That Mall is sick and that Store is dead!

July 31, 2005

Mercury Plaza –Hampton, VA (demolished-2004)

Filed under: dead stores,Farm Fresh,Mercury Plaza — Anita @ 4:10 pm

Mercury Plaza --Hampton, VA (demolished-2004)

{picture taken March 27, 2003}
According to my mom, this was originally THE mall in Hampton, VA in the 1960’s/early 1970’s. The Mall part was in the middle of the shopping center, and my mom said that whenever you walked in there, you could smell hotdogs. There was a Montgomery Ward in the mall, and a Roses (a poor mans’ K-Mart) When Coliseum Mall opened in the 70’s, this area turned into a shopping center with Burlington Coat Factory in the middle. I used to go to the Roses with my parents up until I was 5 or 6 I think. Then I think the Roses had a fire, and then a year later the store closed down. There was a Farm Fresh in a strip mall next to the Roses, and I’m sure it did pretty well until it succumbed to a fire in the summer of 1997 or 1998. Then the HQ (a local version of a Lowes or a Home Depot) shut down (it was two doors down from the Burlington) and then in 2002 the Circut City (which was next door to Burlington) shut down due to poor sales. All that was left was the Burlington–until Wards closed down at the Coliseum Mall in which they moved in, and the shopping center was torn down.

I drove by again in June of 2005 with a friend, and this is what is there now:

The Ruins Of Mercury Plaza

We were in the car, we couldn’t stop.


  1. Quite a transformation.

    Comment by Steven Swain — August 1, 2005 @ 7:47 pm | Reply

  2. It looks better now.

    Comment by Mark Dyer — August 27, 2005 @ 3:57 am | Reply

  3. Wm. Blake wisely wrote: “Drive your cart and your plow over the bones of the dead.”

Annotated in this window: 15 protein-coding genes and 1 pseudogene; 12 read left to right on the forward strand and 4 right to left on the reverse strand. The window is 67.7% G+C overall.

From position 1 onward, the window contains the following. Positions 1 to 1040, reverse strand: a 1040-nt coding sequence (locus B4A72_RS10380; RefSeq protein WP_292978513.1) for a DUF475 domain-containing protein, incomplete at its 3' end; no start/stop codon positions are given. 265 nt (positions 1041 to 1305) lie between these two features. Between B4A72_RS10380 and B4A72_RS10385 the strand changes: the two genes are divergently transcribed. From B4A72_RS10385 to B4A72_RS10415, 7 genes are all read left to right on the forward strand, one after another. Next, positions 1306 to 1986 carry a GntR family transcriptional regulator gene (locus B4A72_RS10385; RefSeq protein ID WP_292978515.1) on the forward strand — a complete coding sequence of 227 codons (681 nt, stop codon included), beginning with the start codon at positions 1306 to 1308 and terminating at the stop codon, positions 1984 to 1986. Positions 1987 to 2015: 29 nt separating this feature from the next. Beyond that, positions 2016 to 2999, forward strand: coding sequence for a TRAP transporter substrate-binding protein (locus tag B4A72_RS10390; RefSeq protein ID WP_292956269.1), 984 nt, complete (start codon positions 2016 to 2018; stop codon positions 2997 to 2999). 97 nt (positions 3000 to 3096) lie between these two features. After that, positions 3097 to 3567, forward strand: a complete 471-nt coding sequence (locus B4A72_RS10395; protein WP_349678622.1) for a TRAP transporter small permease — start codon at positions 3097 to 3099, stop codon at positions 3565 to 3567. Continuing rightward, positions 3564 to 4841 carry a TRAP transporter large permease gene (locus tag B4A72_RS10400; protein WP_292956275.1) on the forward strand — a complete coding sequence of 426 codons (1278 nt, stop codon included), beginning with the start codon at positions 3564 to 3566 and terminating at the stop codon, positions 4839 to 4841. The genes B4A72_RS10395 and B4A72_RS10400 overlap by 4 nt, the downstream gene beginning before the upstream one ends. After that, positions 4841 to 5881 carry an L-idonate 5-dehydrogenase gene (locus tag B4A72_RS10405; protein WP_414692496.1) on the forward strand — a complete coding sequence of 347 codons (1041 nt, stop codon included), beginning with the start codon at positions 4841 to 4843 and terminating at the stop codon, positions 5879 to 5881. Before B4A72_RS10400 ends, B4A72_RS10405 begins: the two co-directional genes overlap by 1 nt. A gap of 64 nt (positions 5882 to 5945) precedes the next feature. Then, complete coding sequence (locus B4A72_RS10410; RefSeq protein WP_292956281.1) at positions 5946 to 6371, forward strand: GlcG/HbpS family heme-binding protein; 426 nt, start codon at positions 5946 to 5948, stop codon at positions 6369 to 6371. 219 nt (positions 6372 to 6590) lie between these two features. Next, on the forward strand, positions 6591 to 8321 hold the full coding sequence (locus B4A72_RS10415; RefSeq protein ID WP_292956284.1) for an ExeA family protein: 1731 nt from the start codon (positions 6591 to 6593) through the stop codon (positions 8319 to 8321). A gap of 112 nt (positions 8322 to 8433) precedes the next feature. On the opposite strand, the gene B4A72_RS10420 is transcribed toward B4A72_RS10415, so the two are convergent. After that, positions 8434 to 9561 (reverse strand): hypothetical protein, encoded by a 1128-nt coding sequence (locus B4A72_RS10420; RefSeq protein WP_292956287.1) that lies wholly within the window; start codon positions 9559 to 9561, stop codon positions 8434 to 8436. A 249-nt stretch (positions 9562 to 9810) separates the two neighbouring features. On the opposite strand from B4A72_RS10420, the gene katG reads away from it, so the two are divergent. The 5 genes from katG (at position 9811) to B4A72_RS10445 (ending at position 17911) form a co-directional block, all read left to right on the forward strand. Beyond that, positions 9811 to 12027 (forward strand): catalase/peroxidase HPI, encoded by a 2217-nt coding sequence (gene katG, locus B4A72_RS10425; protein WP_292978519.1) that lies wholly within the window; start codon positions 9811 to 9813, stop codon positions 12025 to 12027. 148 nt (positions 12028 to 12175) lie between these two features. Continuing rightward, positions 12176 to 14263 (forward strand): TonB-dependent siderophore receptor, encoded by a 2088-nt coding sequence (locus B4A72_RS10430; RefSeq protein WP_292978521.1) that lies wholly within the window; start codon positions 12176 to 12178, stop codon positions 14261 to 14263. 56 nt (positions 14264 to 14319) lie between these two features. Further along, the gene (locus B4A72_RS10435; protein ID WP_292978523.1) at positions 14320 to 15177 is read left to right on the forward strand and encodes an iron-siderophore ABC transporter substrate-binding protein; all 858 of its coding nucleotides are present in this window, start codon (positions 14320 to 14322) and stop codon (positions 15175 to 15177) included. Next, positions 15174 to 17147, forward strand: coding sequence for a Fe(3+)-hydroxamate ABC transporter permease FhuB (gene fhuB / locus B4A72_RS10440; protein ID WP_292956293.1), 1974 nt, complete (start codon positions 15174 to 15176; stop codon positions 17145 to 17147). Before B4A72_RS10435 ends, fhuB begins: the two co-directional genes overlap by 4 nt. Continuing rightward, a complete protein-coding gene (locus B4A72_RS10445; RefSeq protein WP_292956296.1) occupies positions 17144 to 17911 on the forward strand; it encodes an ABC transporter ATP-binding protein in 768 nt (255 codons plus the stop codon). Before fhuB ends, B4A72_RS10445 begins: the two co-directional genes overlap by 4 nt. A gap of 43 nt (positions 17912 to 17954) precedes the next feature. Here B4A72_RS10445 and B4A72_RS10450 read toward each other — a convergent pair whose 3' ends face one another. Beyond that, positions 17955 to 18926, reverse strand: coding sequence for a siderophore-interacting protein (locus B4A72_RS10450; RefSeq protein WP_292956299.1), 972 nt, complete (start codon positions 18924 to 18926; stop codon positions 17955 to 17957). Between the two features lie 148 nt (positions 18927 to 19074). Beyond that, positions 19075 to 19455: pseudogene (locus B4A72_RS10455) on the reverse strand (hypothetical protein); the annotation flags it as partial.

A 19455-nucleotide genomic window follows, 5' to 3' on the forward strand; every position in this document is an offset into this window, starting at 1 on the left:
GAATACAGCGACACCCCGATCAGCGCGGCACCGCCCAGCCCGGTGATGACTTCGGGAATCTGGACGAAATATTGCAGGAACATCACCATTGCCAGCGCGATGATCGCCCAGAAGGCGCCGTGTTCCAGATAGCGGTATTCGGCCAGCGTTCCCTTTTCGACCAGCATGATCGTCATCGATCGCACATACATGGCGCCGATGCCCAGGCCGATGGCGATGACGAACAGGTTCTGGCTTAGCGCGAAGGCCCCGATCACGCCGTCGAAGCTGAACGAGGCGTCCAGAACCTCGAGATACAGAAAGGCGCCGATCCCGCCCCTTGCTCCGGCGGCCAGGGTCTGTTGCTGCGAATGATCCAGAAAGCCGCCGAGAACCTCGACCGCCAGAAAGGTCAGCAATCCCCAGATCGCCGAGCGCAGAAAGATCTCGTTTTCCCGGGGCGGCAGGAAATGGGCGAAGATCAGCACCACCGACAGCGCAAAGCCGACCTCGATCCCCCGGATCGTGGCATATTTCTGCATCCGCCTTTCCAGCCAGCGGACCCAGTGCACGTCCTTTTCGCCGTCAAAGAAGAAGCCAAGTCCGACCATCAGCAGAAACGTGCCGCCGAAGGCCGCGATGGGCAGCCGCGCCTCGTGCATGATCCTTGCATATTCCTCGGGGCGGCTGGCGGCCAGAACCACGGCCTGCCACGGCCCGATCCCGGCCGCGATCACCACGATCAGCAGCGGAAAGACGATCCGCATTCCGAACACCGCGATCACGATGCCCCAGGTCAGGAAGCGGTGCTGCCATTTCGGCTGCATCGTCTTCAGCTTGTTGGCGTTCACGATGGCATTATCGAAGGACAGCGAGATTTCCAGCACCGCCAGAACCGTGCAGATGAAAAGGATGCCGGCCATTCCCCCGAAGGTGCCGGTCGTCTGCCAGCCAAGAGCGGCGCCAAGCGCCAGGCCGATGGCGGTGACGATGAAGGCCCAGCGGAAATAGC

But I’m a sentimental old cuss who remembers the old Giant Open Air Market at the Mercury Mall. A vast and otherworldly place where my mom would pick up a dozen of the biggest glazed donuts in history.

    And I recall being just small and goofy enough to submit my then nascent cursive handwriting to a computerized handwriting analysis machine that was stationed in the mall, say, circa 1971. I forget the exact results but they were printed on several blue hole-punch cards.

    Now we have Bob Evans Restaurant and the Internet, and such ancient miracles are long past.

    Thanks for your postings on these dead/sick malls.


    Comment by K. R. Seward — October 27, 2006 @ 3:11 pm | Reply

  4. My Grandfather owned the land this shopping center was built on. He was a truck farmer who lived several miles from Hampton. The town became a city and surrounded him. By the early 1960’s his age and the property taxes compelled him to sell. I remember the Giant Open Air market – it was huge for its time. There was an “air grate” blowing air up from ground level which you had to walk over. I guess that kept bugs out! But my best memory is as a 6 year old boy chasing my Grandfather’s chickens past the shed where he kept the Studebaker. This memory allows me to look at other urban scenes and imagine their bygone history and beauty.

    Comment by Phil Roe — June 19, 2007 @ 9:57 pm | Reply

  5. Wow,

    I was a Navy brat born and raised in Norfolk. I moved away in 1978. I too remember the Giant Open Air Market with air grate, the smell of pizza, the open pit grill complete with a cook wearing one of those tall, white chefs’ hats grilling the steak that customers just bought from the meat case! Ahh, memories.

    Comment by P W Hill — November 11, 2008 @ 2:02 pm | Reply

  6. I lived in Hampton in the summers of 1964 and 1965. My sister’s husband was in the Air Force, so I spent summers with them.
    The weekly event we all looked forward to with much enthusiasm was going to the Giant on Friday nights. Right now I can almost smell the pizza, from 3,000 miles and 49 years away.
    Hampton and Tidewater overall were a very hip place to be back then, and then there was (and I am foreverer spoiled by) the excellent fishing we enjoyed there.
    On a side note, but no less sad, we lived at 52 Crenshaw Court, which would put the Coluseum just about in our backyard. There was a wild and somewhat eeiry (I meant magical) tidal pond and estuary there at the time, as remote as could be, and a beautiful piece of nature’s best. I would collect all the minnows needed for our frequent fishing trips to Ft. Monroe there, and just dig the place anytime I hung out there.
    When I checked it out on Google Earth, I almost died. What I saw assured me that the place certainly had!

    Comment by Rich Peyton — January 19, 2009 @ 3:58 pm | Reply

  7. The handwriting analysis computer cards from Mercury Plaza circa ’71 (comment #3) have been blogged here:

    Comment by Kevin Seward — May 19, 2009 @ 12:36 am | Reply

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